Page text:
It means that the synthesis of percept and concept, which Steiner made the core element in his theory of knowledge, is far from easy.

The following example will help to make this clear. Take the simple concept of a straight line and consider how scientists see it. The theory of relativity states that there are curved spaces, hence also crooked straight lines. In non-Euclidean geometries you find that there may be less or more than one straight line running parallel to a straight line and passing through a point outside that line. We see, thus, that considerable uncertainty exists even with a simple concept such as a straight line.

How can we gain certainty? Or, to use Steiner's own words: "Is there a possibility to reach the initial state of essential nature?"19 He answered this himself: "You have to go back to the human being and now consider the human being, who previously experienced himself from inside, from the outside in his physical organism."(19) What does this mean?

Scientific no-man's-land
In the case of the straight line, it means that we must not stop at the abstract concept but must take it to the physical human organism from outside. In practical terms, it would need a relatively complex procedure to check if a straight line really is straight (the whole procedure cannot be given here). The simpler part of it is as follows: you look at a nearer and a further away point on the line, and if the further away point and all points between it and the nearer point are covered by the nearer one, the line is a line of sight (i.e. not yet a straight line, but at least a line of sight).

Such a line of sight is a case where Steiner's demand is met and physical reality is brought to the physical organism from outside. What is more, in such a line, simple as it may seem, Platonism and Aristotelianism can meet. Conventionally speaking, the line of sight is in an intermediate sphere scientifically, in a scientific no-man's-land. It does not exist as pure inner thought separated from the outer physical world (the objects studied in conventional mathematics are pure thought structures, separate from the outer physical world). A line of sight extends to the outer physical world and therefore does not belong to the field of mathematics. It is too physical, involved in the world of objects. On the other hand, a line of sight exists not only in the outer physical world, separated from the scientists' inner mind and spirit (this applies to the objects studied in conventional natural sciences as physical structures separated from the inner mind and spirit). A line of sight always starts with an individual scientist, a human subject who has inwardness of mind and spirit, and therefore does not come into the area of competence of conventional natural sciences, having too much inwardness and subjectivity attached to it.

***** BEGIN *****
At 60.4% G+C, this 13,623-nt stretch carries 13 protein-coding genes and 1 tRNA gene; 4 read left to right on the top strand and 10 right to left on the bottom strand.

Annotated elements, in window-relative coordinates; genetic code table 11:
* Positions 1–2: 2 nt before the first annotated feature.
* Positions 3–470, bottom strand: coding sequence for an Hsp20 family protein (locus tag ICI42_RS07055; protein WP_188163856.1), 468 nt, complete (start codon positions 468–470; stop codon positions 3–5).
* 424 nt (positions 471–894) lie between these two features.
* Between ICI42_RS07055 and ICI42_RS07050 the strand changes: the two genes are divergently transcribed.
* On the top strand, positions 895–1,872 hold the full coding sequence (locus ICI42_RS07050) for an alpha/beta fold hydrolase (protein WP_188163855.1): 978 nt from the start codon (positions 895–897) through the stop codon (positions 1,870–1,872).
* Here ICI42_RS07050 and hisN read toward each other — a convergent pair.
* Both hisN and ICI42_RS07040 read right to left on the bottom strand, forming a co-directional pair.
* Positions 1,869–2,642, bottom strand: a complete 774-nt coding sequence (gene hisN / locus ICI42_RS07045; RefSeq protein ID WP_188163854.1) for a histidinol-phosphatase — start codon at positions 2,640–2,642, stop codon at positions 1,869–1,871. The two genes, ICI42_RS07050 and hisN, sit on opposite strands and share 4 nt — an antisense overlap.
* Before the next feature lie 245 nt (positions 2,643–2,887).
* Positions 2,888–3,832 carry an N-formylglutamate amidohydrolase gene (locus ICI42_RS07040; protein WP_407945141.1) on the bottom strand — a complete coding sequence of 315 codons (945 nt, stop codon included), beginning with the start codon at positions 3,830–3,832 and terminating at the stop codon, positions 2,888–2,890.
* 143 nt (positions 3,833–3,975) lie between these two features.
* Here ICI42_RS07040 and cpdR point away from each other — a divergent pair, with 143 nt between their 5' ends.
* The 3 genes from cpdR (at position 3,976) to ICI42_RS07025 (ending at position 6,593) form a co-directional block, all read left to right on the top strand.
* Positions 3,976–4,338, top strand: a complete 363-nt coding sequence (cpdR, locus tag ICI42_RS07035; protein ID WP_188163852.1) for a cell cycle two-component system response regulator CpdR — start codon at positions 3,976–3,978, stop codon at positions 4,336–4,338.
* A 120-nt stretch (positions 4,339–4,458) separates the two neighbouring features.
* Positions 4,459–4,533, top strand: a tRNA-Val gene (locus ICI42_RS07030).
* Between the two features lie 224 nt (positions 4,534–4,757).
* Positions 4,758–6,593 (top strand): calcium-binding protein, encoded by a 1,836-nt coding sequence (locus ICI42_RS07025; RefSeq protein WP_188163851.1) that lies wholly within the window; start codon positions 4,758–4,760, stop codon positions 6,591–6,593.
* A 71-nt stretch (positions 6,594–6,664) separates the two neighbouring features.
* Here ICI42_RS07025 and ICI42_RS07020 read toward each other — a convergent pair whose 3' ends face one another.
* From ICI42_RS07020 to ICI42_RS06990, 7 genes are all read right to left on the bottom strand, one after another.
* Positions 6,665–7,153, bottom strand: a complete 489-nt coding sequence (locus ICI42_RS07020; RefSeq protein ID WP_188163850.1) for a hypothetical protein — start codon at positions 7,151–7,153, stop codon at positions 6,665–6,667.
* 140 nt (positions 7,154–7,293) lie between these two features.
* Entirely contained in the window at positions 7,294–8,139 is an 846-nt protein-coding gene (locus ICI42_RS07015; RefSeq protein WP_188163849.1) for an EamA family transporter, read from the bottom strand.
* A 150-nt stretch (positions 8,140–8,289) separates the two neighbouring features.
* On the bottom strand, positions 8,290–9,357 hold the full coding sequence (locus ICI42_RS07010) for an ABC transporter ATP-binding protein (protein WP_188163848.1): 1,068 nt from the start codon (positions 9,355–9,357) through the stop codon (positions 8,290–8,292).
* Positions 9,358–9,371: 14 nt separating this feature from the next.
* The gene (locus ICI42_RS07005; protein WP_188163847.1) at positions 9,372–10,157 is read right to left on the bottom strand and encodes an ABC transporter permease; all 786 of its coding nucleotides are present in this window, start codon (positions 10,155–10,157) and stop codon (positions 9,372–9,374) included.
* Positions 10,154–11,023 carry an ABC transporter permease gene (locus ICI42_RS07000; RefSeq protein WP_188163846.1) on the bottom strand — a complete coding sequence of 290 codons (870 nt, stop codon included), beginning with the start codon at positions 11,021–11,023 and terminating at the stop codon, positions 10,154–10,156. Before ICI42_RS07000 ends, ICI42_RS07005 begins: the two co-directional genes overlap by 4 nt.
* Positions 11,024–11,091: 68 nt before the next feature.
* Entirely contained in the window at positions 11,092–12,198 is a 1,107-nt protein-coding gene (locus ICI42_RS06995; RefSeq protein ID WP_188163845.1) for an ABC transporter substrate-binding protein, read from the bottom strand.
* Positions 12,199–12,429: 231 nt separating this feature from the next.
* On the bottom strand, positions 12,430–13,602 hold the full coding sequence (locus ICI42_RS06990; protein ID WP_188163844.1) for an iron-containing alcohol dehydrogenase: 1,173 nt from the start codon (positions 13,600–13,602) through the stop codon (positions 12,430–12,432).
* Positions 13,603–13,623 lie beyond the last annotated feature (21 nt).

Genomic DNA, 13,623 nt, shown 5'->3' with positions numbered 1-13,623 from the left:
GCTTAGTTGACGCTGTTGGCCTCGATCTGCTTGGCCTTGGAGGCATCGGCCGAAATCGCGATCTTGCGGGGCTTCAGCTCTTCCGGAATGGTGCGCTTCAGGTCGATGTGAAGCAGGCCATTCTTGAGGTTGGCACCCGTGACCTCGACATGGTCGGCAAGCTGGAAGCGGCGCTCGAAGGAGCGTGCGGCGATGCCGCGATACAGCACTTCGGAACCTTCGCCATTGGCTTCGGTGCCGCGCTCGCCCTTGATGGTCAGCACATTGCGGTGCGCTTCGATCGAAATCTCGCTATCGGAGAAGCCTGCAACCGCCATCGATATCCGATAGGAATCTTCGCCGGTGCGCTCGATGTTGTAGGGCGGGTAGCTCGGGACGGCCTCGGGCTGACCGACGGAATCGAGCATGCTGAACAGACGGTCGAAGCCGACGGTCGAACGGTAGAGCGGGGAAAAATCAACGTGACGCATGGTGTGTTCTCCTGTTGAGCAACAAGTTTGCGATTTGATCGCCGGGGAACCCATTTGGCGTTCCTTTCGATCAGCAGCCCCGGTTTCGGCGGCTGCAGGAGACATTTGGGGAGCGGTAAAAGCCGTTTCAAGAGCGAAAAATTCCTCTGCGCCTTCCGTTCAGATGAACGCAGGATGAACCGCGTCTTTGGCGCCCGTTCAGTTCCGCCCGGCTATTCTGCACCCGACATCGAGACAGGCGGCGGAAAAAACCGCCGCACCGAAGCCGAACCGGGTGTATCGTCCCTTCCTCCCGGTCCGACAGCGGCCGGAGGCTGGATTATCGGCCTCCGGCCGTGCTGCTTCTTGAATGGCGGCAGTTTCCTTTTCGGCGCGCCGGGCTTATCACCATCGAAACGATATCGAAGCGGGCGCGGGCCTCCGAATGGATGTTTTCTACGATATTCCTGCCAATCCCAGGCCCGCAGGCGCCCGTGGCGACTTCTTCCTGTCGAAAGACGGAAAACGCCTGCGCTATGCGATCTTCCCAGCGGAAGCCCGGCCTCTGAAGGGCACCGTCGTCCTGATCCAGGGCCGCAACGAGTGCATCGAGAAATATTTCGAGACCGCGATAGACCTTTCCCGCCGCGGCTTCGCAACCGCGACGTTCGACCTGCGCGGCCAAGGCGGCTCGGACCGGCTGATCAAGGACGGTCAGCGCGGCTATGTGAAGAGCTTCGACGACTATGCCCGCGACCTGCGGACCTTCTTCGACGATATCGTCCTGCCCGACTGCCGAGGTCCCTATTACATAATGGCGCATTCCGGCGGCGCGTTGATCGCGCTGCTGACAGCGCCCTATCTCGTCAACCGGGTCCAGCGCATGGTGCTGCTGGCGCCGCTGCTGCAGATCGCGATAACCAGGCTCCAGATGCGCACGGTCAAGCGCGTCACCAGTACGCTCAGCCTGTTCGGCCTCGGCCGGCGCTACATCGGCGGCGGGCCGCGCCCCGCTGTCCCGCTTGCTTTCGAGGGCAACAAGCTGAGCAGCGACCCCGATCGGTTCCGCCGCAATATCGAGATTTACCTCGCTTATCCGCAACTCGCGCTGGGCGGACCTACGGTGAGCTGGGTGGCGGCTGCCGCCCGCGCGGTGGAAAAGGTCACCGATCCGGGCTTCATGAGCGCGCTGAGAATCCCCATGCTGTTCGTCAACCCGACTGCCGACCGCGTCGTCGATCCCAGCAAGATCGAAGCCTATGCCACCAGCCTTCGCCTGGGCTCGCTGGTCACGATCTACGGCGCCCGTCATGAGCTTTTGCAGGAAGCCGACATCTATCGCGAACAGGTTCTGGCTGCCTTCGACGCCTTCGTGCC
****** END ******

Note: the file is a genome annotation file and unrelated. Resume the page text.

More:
That this sphere - the line of sight - may serve as its representative does, indeed, establish a secure link between percept and concept. It is an area where concepts can be developed in certainty, providing a basis for precise observation of conceptualization, i.e. of thinking and, conversely, penetrating sensory perceptions fully with our thoughts. This is a method of bringing Platonism and Aristotelianism together.

Anthroposophical physics
How does this fusion help us develop a new approach to science? Rudolf Steiner himself added that the methodology should first be used to develop a new science of physics and then of chemistry, a new pneumatology and then psychology. With anthroposophical physics and chemistry established, it would then be possible to develop anthroposophical medicine: "We shall then not have physicized Anthroposophy, chemicized Anthroposophy, but truly establish anthroposophical chemistry and anthroposophical physics. Nor shall we have a new medicine which is a slightly amended form of the old, but true anthroposophical medicine."(20)